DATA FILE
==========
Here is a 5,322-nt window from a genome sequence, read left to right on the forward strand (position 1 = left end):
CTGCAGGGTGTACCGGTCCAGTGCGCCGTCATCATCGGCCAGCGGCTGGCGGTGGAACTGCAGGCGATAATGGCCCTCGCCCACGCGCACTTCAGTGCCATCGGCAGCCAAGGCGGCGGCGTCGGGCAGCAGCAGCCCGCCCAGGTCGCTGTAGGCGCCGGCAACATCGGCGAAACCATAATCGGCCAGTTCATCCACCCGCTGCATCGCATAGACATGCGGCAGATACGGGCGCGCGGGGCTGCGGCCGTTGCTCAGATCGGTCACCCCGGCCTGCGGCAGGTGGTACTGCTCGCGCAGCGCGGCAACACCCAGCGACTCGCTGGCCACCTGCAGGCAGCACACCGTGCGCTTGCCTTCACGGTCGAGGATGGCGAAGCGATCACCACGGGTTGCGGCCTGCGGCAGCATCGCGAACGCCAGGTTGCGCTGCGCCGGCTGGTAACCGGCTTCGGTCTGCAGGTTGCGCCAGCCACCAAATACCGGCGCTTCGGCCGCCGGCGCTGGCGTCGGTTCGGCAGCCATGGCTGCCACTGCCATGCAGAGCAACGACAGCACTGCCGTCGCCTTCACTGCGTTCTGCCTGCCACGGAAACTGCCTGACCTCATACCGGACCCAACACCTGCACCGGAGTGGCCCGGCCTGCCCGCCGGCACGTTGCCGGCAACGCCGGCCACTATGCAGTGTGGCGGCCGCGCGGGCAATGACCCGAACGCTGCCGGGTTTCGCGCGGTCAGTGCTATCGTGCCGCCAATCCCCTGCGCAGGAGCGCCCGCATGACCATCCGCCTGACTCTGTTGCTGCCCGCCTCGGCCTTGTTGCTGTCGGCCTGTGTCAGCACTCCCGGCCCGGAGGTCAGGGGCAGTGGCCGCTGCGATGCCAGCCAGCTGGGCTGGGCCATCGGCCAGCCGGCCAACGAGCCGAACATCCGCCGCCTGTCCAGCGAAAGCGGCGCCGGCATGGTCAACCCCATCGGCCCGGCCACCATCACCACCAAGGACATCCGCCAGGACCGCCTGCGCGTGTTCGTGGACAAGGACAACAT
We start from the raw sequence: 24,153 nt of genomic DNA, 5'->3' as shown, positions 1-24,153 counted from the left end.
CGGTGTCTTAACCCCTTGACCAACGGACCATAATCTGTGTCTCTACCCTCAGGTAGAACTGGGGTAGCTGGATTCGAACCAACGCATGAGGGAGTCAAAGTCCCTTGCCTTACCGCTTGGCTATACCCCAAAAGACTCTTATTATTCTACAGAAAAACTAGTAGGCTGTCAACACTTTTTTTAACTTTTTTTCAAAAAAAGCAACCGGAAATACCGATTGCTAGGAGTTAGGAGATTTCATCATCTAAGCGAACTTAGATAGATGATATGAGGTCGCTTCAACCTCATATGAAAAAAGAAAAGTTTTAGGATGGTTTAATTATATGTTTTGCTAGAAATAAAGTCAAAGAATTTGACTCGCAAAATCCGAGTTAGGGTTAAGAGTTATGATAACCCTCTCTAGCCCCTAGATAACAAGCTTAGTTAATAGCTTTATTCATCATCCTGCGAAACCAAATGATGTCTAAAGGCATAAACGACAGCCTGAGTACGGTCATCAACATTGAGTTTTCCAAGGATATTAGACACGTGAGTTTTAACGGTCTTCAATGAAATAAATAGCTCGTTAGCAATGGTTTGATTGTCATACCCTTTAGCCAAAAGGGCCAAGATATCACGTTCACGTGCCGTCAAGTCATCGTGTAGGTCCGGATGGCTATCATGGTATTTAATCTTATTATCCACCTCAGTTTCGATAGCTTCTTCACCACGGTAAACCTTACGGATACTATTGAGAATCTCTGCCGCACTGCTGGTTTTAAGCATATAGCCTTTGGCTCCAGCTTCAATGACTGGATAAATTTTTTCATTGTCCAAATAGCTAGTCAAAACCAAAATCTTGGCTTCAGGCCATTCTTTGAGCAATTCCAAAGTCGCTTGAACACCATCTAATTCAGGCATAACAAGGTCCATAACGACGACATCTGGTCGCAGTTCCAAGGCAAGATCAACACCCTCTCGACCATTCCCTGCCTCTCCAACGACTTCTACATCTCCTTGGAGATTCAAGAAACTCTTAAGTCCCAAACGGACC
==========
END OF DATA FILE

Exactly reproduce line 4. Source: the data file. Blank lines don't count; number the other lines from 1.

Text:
CGGTGTCTTAACCCCTTGACCAACGGACCATAATCTGTGTCTCTACCCTCAGGTAGAACTGGGGTAGCTGGATTCGAACCAACGCATGAGGGAGTCAAAGTCCCTTGCCTTACCGCTTGGCTATACCCCAAAAGACTCTTATTATTCTACAGAAAAACTAGTAGGCTGTCAACACTTTTTTTAACTTTTTTTCAAAAAAAGCAACCGGAAATACCGATTGCTAGGAGTTAGGAGATTTCATCATCTAAGCGAACTTAGATAGATGATATGAGGTCGCTTCAACCTCATATGAAAAAAGAAAAGTTTTAGGATGGTTTAATTATATGTTTTGCTAGAAATAAAGTCAAAGAATTTGACTCGCAAAATCCGAGTTAGGGTTAAGAGTTATGATAACCCTCTCTAGCCCCTAGATAACAAGCTTAGTTAATAGCTTTATTCATCATCCTGCGAAACCAAATGATGTCTAAAGGCATAAACGACAGCCTGAGTACGGTCATCAACATTGAGTTTTCCAAGGATATTAGACACGTGAGTTTTAACGGTCTTCAATGAAATAAATAGCTCGTTAGCAATGGTTTGATTGTCATACCCTTTAGCCAAAAGGGCCAAGATATCACGTTCACGTGCCGTCAAGTCATCGTGTAGGTCCGGATGGCTATCATGGTATTTAATCTTATTATCCACCTCAGTTTCGATAGCTTCTTCACCACGGTAAACCTTACGGATACTATTGAGAATCTCTGCCGCACTGCTGGTTTTAAGCATATAGCCTTTGGCTCCAGCTTCAATGACTGGATAAATTTTTTCATTGTCCAAATAGCTAGTCAAAACCAAAATCTTGGCTTCAGGCCATTCTTTGAGCAATTCCAAAGTCGCTTGAACACCATCTAATTCAGGCATAACAAGGTCCATAACGACGACATCTGGTCGCAGTTCCAAGGCAAGATCAACACCCTCTCGACCATTCCCTGCCTCTCCAACGACTTCTACATCTCCTTGGAGATTCAAGAAACTCTTAAGTCCCAAACGGACC